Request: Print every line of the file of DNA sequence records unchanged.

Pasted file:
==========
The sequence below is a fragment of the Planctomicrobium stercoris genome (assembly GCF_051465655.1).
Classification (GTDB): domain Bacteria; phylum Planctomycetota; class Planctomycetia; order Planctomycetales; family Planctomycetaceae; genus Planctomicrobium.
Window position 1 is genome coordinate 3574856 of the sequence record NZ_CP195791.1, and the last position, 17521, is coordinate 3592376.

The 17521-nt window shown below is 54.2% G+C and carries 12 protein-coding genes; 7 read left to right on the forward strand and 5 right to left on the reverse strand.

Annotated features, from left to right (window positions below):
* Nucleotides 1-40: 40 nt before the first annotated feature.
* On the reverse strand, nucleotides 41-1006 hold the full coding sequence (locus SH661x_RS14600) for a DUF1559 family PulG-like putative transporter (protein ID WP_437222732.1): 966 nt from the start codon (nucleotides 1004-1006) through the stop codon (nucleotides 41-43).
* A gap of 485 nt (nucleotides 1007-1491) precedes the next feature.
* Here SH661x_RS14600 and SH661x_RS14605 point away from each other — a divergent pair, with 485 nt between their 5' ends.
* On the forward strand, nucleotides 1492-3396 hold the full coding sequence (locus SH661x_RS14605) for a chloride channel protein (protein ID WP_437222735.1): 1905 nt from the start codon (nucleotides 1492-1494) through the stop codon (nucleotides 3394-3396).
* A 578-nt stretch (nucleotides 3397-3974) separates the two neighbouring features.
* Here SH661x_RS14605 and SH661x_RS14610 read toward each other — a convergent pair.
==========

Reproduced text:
The sequence below is a fragment of the Planctomicrobium stercoris genome (assembly GCF_051465655.1).
Classification (GTDB): domain Bacteria; phylum Planctomycetota; class Planctomycetia; order Planctomycetales; family Planctomycetaceae; genus Planctomicrobium.
Window position 1 is genome coordinate 3574856 of the sequence record NZ_CP195791.1, and the last position, 17521, is coordinate 3592376.

The 17521-nt window shown below is 54.2% G+C and carries 12 protein-coding genes; 7 read left to right on the forward strand and 5 right to left on the reverse strand.

Annotated features, from left to right (window positions below):
* Nucleotides 1-40: 40 nt before the first annotated feature.
* On the reverse strand, nucleotides 41-1006 hold the full coding sequence (locus SH661x_RS14600) for a DUF1559 family PulG-like putative transporter (protein ID WP_437222732.1): 966 nt from the start codon (nucleotides 1004-1006) through the stop codon (nucleotides 41-43).
* A gap of 485 nt (nucleotides 1007-1491) precedes the next feature.
* Here SH661x_RS14600 and SH661x_RS14605 point away from each other — a divergent pair, with 485 nt between their 5' ends.
* On the forward strand, nucleotides 1492-3396 hold the full coding sequence (locus SH661x_RS14605) for a chloride channel protein (protein ID WP_437222735.1): 1905 nt from the start codon (nucleotides 1492-1494) through the stop codon (nucleotides 3394-3396).
* A 578-nt stretch (nucleotides 3397-3974) separates the two neighbouring features.
* Here SH661x_RS14605 and SH661x_RS14610 read toward each other — a convergent pair.